1 July 2019

Theon Cross Interview

Tuba player Theon Cross has always had an interest in superheroes and the Marvel Cinematic Universe (MCU). “I’m big into the MCU”. Interviewed the day before he goes on tour, if he had a superpower it would be to shrink his tuba. “If I could easily shrink the tuba and put it in my pocket when I wanted to, just to get around when I’m not playing, that would be amazing.”

Theon started playing music in primary school when his parents signed him and his brother up to brass lessons. “I started on an instrument called the tenor horn. It’s an instrument that I didn’t take to straight away, but when I got bigger, in secondary school, I picked up a slightly larger version of that called the baritone horn. Around 12 or 13 I joined a marching band called Kinetika Bloco. It was a carnival band that used to play at Notting Hill and Thames Festival, we used to wear costumes and I really started to enjoy music through that. That’s also where I met a mentor of mine, Andy Grappy. He introduced me to the tuba about age 14, and I just fell in love with it. I really started to love and enjoy playing the instrument. He introduced me to a lot of tuba players from New Orleans, for example, and a lot of music where the tuba was first in the bass role. So I just started to enjoy it.”

From there, Theon went from Kinetika Bloco to Tomorrow’s Warriors, who also ran workshops at the South Bank Centre. “I used to do a lot of workshops there, and eventually I got into Guildhall School of Music. The rest is history I suppose. That’s where I met a lot of the musicians that I play with now.”

Despite the size of the instrument, Theon is keen to express why he loves the tuba so much. “It’s a warm instrument. It’s got a very warm tone and a very warm sound. I love how diverse it can be. Because it’s a horn, and a bass instrument, it can do rhythm section stuff and more frontline, more melodic stuff. It’s a very versatile instrument.”

This love of the tuba contrasts with the public perception of an instrument associated with traditional brass bands but Theon sees things improving. “I think people’s perceptions of the instrument are changing. A lot of great bands utilise tuba. People are starting to see the instrument outside of a simplistic role and other tuba players are doing more experimental stuff. Through my actions and through my music, I aim to change people’s perceptions about what musically can be done with the instrument.”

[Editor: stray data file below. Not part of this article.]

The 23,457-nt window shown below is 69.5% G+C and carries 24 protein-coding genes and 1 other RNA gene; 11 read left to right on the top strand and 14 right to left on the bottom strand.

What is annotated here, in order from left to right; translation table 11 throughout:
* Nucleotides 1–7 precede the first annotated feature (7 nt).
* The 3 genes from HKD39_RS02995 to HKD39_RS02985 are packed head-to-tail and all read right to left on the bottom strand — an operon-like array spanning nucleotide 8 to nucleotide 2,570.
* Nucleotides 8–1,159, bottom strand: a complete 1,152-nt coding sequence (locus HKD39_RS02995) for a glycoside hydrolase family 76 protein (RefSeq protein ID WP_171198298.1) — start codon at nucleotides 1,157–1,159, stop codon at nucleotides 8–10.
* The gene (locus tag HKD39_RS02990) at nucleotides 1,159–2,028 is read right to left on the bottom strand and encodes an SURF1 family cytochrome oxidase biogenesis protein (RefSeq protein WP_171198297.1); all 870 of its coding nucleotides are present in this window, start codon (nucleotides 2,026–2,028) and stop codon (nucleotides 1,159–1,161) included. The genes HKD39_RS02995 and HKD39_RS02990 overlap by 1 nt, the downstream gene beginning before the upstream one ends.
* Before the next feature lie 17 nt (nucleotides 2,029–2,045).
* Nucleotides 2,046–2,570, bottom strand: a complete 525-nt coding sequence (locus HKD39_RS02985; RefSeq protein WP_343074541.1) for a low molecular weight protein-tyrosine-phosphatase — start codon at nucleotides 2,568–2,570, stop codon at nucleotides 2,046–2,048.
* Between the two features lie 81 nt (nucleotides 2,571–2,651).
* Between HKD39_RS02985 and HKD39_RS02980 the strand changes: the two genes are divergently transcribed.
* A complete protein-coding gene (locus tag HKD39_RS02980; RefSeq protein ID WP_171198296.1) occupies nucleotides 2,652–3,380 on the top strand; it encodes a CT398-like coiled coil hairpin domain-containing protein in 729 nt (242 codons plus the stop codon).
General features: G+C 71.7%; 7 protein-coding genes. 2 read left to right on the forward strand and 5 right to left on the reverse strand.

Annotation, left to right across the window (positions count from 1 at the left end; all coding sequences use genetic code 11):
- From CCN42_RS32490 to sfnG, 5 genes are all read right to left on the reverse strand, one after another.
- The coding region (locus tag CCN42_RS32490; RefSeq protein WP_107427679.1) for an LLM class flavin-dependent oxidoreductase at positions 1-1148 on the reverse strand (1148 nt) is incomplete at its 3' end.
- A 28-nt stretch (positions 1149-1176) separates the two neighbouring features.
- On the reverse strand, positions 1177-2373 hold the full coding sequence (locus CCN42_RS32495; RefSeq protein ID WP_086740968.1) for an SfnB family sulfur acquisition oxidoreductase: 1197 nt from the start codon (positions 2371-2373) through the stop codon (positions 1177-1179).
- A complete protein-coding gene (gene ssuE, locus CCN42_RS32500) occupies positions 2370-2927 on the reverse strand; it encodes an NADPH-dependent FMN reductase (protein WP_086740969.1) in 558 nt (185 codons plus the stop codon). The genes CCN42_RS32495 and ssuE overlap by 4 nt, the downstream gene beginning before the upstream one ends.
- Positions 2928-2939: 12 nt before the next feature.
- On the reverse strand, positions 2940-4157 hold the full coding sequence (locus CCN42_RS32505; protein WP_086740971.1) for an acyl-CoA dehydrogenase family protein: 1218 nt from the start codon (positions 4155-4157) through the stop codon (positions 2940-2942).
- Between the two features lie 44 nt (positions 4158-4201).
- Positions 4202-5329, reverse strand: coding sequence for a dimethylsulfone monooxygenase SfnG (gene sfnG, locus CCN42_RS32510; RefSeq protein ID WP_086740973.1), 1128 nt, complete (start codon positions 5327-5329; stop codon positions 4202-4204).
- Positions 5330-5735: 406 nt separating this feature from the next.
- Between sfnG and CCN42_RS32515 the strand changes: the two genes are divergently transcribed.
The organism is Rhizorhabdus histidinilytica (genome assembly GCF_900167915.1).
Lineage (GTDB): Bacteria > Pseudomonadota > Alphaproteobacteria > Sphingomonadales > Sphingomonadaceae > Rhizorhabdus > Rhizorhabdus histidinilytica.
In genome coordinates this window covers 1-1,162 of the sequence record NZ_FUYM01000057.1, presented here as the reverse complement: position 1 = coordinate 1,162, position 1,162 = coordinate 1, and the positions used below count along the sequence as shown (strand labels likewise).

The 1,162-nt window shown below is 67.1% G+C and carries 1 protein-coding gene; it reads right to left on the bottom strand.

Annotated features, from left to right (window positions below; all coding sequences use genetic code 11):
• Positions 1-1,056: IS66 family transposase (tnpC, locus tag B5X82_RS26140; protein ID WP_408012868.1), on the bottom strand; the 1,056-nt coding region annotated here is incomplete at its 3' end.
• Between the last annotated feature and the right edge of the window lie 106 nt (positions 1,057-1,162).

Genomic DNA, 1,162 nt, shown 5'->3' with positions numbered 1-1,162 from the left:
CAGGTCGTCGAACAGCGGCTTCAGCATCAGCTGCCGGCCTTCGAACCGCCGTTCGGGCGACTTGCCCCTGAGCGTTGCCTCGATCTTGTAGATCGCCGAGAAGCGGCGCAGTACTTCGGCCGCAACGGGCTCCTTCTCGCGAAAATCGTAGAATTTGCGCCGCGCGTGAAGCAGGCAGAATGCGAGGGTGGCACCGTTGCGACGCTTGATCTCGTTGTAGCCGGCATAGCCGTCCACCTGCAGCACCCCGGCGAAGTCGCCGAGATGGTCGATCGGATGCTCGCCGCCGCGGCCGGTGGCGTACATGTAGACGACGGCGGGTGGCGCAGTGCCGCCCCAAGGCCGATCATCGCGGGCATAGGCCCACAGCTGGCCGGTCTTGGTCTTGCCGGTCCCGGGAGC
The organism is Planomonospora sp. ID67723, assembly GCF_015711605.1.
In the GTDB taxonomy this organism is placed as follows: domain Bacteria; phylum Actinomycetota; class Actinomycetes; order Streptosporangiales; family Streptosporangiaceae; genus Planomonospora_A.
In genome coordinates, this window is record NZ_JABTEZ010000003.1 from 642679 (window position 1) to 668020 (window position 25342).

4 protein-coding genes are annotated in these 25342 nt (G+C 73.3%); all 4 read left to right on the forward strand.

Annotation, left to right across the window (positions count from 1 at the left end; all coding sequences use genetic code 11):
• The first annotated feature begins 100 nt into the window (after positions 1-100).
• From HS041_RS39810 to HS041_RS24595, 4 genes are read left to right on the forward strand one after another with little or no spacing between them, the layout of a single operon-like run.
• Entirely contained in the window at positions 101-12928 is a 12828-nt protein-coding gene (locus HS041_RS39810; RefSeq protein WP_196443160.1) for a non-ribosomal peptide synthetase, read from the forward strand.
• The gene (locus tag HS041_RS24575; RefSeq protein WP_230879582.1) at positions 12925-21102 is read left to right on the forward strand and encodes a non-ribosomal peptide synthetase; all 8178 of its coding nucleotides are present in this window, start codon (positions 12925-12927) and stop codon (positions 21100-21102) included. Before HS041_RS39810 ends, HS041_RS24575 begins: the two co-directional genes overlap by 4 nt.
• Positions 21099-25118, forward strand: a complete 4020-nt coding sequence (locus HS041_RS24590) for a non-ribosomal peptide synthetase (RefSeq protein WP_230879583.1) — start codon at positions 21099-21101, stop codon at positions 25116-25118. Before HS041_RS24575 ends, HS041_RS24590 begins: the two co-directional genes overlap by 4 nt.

Theon released his debut album, Fyah, in February this year to much critical acclaim. A standout track on the album, Radiation, features a pumping bass line and a call and response section with Nubya Garcia. “It was just an idea that came to me, and a really catchy bass line that I thought would work. Then it just needed a melody to complement it. The mixing process for that track was that I wanted it to be like really gnarly, very hip hop, very effects heavy, and very experimental. Although I created it with just tuba, saxophone and drums, I wanted it to sound really big, and powerful, and more than that. So I used effects and pedals which was something that helped create the radiation.”

Theon is set for a busy summer of festivals and touring, setting aside time to compose new material. “We’re doing quite a few festivals, like North Sea, Love Supreme and various others like Jazz Re:Fest. We’re also going to Canada as well, which is amazing. At the same time I’m working and touring with Sons of Kemet. I’m also working on new music for the next record, I’m in the process of writing for that. I never really make music and think it’s going to be an album. I kind of just make music and compile it as it goes, so hopefully if it’s not an EP it will definitely be another full-length album.”

Looking to the future, Theon is optimistic with a clear idea of what he wants to work on in the months ahead. “I’m definitely working on incorporating more electronics in my music, and working with more producers. Definitely, on the next record there will be more collaborations with vocals, ‘cause obviously Fyah was an instrumental album. Where I’d like to go next, my sound is very rap influenced so I think it’s only logical that I work with some rappers for the next project that I do.”


Theon Cross

Love Supreme Festival 2019

The Arena Saturday, 7:45pm


Jazz Re:Fest

Brighton Dome

Saturday 27th July, 2019


Interview by Charlie Anderson

Photo: Andy Earl

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